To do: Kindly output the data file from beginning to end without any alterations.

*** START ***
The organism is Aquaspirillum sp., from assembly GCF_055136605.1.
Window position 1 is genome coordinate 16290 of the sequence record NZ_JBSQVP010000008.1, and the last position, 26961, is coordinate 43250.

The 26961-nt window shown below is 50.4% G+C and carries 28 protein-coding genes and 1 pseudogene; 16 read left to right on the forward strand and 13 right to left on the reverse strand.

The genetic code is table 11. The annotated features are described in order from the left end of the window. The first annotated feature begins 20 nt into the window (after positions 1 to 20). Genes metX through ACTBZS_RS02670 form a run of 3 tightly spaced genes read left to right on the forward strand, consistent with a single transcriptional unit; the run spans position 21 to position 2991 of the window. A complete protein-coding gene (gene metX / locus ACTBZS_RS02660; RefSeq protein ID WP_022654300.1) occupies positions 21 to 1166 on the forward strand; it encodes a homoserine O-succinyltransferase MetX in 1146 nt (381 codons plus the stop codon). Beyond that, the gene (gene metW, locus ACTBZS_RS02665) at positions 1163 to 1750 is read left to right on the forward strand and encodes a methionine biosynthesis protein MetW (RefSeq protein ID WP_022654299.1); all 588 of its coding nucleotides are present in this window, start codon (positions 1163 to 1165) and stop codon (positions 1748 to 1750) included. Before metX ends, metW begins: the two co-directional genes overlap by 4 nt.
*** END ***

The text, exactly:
The organism is Aquaspirillum sp., from assembly GCF_055136605.1.
Window position 1 is genome coordinate 16290 of the sequence record NZ_JBSQVP010000008.1, and the last position, 26961, is coordinate 43250.

The 26961-nt window shown below is 50.4% G+C and carries 28 protein-coding genes and 1 pseudogene; 16 read left to right on the forward strand and 13 right to left on the reverse strand.

The genetic code is table 11. The annotated features are described in order from the left end of the window. The first annotated feature begins 20 nt into the window (after positions 1 to 20). Genes metX through ACTBZS_RS02670 form a run of 3 tightly spaced genes read left to right on the forward strand, consistent with a single transcriptional unit; the run spans position 21 to position 2991 of the window. A complete protein-coding gene (gene metX / locus ACTBZS_RS02660; RefSeq protein ID WP_022654300.1) occupies positions 21 to 1166 on the forward strand; it encodes a homoserine O-succinyltransferase MetX in 1146 nt (381 codons plus the stop codon). Beyond that, the gene (gene metW, locus ACTBZS_RS02665) at positions 1163 to 1750 is read left to right on the forward strand and encodes a methionine biosynthesis protein MetW (RefSeq protein ID WP_022654299.1); all 588 of its coding nucleotides are present in this window, start codon (positions 1163 to 1165) and stop codon (positions 1748 to 1750) included. Before metX ends, metW begins: the two co-directional genes overlap by 4 nt.